Last week we acknowledged Newt Gingrinch’s courage to bring some common sense in the false and dangerous narrative Republicans have created around immigration and immigrants.
Gingrich is the only candidate in the Republican race to declare that expelling the 12 million undocumented people already living in the United States would be costly and unfair -a position that buck’s the largely immigration-enforcement-only stance of conservatives. Folks who have been here for a quarter of a century and shown good behavior should be allowed to become lawful residents, he proposed.
That sounds great, but the devil is in the details. Gingrich would ask immigrants who have been in the country without legal status for 25 years or more to go through a citizen’s review process managed by the Department of Justice. He would set up community committees charged with reviewing individual cases and determining whether a person should stay or go home. The applicant would be required to demonstrate strong ties to the community, having children, no criminal record, no use of public benefits, English proficiency, and pay at least a $5,000 fine. If the person were allowed to stay, under no circumstances would this new legal resident be able to gain citizenship.
We have a few problems with this plan.
The 25-year requirement is an arbitrary timeframe that undermines the very purpose of this plan- which is supposedly to keep families together. What about a mother of three who has been in the country for 18 years? Or a student or worker, with siblings in the country but no children, who has lived here for only 15 years?
The individual hearing idea sounds onerous and inefficient. The plan expects millions of undocumented immigrants to come forward and apply for a temporary legal status, while waiting to make their case in front of a committee. Even if half eligible immigrants decide to take the risk, the ongoing review process will be costly and take years to complete.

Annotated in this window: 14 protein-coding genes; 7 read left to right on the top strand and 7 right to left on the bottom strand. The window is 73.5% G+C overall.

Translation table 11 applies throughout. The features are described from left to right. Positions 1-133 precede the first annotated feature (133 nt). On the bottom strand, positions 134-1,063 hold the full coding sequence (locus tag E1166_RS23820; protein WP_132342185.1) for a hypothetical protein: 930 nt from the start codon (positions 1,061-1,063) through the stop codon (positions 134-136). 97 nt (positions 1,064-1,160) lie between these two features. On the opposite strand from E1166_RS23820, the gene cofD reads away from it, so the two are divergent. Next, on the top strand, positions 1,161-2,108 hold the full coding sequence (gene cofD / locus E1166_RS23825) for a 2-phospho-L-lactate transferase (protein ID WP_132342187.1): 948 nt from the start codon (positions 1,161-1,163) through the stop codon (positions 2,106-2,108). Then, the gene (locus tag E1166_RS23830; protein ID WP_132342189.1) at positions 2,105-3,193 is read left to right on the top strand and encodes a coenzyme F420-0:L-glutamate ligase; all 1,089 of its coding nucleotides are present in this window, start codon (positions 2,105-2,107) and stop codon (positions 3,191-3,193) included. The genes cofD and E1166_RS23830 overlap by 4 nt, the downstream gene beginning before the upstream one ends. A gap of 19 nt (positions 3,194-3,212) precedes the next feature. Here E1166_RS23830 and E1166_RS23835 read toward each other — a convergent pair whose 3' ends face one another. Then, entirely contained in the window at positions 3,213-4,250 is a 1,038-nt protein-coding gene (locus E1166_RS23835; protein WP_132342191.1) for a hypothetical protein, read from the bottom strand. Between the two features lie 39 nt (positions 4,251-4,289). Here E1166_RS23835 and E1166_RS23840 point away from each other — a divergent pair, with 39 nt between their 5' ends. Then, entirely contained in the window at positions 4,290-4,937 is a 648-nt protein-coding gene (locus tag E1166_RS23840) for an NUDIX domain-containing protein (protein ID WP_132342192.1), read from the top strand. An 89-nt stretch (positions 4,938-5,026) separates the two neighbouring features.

The denial of citizenship raises civil rights questions and political suspicions around disenfranchisement. Historically, the United States has forbidden permanent residents to participate in federal elections partly because obtaining the right to vote motivates them to become citizens. Why should the law be different for this new group of constituents that has already lived here for so long and dutifully payed taxes? There is absolutely no solid reason to create a second class of residents. Instead, the move reeks of a political agenda to lock out potential voters– many of them low-wage Latinos living in red-states but likely to vote Democrat.
Lastly, Gingrinch -as do his colleagues in this race- continues to pander to conservative voters by feeding the false idea that the United States can control illegal immigration by securing the southern border. The reality is that, by official counts, 45% of the undocumented entered the country legally and overstayed their visas. The place to control illegal immigration is the workplace. But acknowledging that much would be an admission that many businesses in low-wage industries -hotels, restaurants, nursing homes, meatpacking- function with foreign workers willing to do low-wage jobs the average American, even in the recession, won’t take.
Everyone across party lines and races wants a more efficient immigration system; come later or sooner, this means legalizing undocumented workers and re-evaluating our enforcement strategies.
Gingrinch’s plan shows a profound misunderstanding of our complex immigration problem and it will not work. Replacing comprehensive immigration reform with a patchwork approach is a recipe for more delay and division.